One of my most rewarding professional roles is that of a mentor to younger attorneys. Being that I am a courtroom specialist and litigator, I especially am prone to dispense advice on the practice of law in the courthouse. In fact, I often present continuing legal education (CLE) seminars to attorneys on different aspects of litigation. With younger attorneys, however, I try to cover more of the basics, such as how to conduct yourself in court.
Generally, I find young attorneys don’t understand the value of reputation. Many of them are so focused on the fight and the potential victory, they forget just how small the local legal community is, even in a city as large as my hometown of Houston. Thus, the three most important tips I share with young litigators center on how to build and maintain a good professional reputation before the judiciary, who admit that they talk among themselves about the lawyers who appear before them.
I’m approaching my 20th year of licensure as an attorney, and from day one I have worked hard to build an impeccable relationship with judges. I have been complimented by members of the judiciary on how I conduct myself in court, which is a testament to the three principles I adhere to and share with young litigators. I hope younger readers will take heed of them and older readers will be reminded of the basics of our professional life in the courtroom.
I make sure to inform every new client who retains me that I have ethical obligations as an attorney, and that sometimes those trump being a zealous advocate for my client. The Texas Lawyer’s Creed (tinyurl.com/glmtcno) is attached to my Legal Representation Agreement that each client signs when retaining my firm. In addition to discussing the Creed, I also discuss the Texas Rules of Professional Conduct (tinyurl.com/haby3xh), which are modeled after (although not exactly the same as) the American Bar Association Model Rules of Professional Conduct (Model Rules; tinyurl.com/jexj7dj).
Model Rule 3.3 covers an advocate’s duty of candor toward the tribunal. In general, the duty of candor includes not knowingly making false statements of fact or law toward the court and taking remedial measures, including, if necessary, disclosure to the court, should the lawyer know that a person (client or non-client alike) intends to engage, is engaging, or has engaged in criminal or fraudulent conduct related to the proceeding at issue. This duty of candor continues to the end of the proceeding and overrides the attorney-client privilege. Furthermore, in an ex parte proceeding, the lawyer must disclose all material facts known to the lawyer that would allow the court to make an informed decision, whether or not the facts are adverse.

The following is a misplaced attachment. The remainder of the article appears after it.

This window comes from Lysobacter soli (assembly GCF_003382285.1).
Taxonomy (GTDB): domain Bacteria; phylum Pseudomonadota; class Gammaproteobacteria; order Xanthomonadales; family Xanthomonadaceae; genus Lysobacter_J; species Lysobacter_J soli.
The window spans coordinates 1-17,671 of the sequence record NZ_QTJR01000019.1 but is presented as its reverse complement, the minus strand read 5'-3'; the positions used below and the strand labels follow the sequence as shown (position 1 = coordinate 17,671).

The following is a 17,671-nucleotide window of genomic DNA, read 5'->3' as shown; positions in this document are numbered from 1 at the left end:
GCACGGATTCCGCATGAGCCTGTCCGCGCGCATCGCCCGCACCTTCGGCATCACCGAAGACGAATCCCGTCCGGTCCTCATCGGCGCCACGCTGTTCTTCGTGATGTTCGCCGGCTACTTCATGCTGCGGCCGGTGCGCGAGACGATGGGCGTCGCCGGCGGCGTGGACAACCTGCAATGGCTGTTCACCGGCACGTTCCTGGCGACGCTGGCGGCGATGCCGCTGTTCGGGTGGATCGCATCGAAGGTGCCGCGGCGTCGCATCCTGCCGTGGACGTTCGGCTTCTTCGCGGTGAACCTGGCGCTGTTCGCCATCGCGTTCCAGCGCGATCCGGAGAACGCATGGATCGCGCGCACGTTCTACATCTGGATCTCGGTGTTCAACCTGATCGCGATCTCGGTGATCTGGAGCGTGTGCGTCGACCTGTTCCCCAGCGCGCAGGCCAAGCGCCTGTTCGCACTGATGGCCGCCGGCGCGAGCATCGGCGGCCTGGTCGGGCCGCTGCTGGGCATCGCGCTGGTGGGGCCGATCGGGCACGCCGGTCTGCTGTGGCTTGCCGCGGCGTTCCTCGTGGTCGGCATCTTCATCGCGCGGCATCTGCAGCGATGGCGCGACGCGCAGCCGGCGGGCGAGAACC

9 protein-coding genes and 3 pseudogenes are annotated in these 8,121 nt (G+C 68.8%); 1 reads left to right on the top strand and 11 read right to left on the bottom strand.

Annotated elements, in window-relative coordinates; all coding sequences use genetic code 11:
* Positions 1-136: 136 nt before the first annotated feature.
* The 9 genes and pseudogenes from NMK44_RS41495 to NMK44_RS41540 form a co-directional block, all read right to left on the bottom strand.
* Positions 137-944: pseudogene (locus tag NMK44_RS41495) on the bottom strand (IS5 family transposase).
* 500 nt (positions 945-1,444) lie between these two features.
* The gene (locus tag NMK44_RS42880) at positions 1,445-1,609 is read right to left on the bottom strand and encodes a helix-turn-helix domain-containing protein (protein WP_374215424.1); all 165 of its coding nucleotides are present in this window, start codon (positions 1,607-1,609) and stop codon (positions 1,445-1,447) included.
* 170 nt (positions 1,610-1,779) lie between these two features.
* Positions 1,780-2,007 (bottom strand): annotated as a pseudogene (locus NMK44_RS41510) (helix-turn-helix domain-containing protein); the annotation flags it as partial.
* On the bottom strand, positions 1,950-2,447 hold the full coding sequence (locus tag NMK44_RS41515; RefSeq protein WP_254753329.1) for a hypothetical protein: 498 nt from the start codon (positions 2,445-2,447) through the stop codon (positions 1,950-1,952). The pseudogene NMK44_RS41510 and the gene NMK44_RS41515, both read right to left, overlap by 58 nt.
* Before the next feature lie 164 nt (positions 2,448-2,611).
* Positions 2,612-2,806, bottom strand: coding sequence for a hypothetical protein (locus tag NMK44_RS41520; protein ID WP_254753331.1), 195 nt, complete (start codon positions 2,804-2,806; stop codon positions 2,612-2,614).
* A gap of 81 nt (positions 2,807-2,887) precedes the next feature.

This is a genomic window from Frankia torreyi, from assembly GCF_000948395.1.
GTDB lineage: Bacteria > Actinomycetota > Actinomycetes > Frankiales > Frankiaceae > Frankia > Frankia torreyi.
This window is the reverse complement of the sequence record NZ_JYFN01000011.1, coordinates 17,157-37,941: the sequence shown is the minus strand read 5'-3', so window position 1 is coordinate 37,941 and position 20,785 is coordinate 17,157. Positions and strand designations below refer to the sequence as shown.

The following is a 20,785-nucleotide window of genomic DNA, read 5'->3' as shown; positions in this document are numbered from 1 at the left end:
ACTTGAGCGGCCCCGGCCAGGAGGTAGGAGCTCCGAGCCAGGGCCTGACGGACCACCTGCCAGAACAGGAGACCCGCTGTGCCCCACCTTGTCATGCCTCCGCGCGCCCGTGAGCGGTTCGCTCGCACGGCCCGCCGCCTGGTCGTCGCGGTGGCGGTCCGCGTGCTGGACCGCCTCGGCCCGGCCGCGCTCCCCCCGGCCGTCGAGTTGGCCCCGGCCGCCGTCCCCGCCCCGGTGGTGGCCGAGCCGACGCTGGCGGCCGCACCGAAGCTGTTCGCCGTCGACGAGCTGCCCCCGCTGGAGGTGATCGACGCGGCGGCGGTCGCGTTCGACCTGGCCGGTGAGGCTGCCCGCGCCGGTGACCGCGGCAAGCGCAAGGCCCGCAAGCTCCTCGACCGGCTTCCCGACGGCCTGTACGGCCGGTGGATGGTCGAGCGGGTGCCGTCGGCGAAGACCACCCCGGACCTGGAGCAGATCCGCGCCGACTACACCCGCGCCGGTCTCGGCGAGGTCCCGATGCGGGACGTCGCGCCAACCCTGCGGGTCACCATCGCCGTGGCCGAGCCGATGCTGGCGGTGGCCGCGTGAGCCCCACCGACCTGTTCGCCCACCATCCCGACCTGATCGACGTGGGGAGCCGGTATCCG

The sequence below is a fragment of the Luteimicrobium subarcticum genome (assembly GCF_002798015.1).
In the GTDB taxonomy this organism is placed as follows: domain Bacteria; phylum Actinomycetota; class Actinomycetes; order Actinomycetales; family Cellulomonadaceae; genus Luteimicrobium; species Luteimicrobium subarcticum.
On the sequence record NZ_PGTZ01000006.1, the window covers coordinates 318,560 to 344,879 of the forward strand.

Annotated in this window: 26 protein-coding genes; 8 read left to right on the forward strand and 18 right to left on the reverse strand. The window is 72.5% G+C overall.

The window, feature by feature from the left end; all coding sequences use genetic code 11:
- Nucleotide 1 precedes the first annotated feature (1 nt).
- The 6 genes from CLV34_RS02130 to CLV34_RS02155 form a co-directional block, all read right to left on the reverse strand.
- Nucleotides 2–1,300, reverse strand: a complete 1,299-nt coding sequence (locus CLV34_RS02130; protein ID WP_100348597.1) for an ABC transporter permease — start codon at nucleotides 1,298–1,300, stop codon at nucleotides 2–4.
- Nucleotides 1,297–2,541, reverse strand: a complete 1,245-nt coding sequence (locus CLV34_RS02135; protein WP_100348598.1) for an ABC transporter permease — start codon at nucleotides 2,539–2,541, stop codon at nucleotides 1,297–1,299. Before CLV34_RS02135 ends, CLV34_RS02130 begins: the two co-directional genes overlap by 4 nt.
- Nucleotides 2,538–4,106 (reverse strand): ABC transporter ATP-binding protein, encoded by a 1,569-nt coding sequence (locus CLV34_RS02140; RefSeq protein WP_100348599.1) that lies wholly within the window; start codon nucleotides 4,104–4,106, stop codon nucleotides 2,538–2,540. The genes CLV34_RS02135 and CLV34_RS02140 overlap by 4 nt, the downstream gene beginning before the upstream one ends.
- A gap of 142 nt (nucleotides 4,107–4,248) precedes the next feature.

In simple terms, we are obligated to tell the truth in all material respects, and we should be liberal in what we deem to be material. While attorneys are expected to tell the truth as officers of the court, which is why so many judges waive the oath requirement for attorneys, candor seems to be lacking in many court proceedings. Once the judiciary comes to the conclusion that an attorney lacks candor, it is a tough road to repair the damage done to that lawyer’s reputation. Thus, place candor toward the tribunal at the top of your list on how to practice well in the courtroom.
In addition to advising young litigators to be candid and truthful toward judges, I admonish them to be reasonable as well. Reasonableness takes many forms, but generally it means taking defensible positions that won’t fly in the face of normal thinking. This doesn’t mean that you can’t think outside the box, as long as the creative solution has true merit.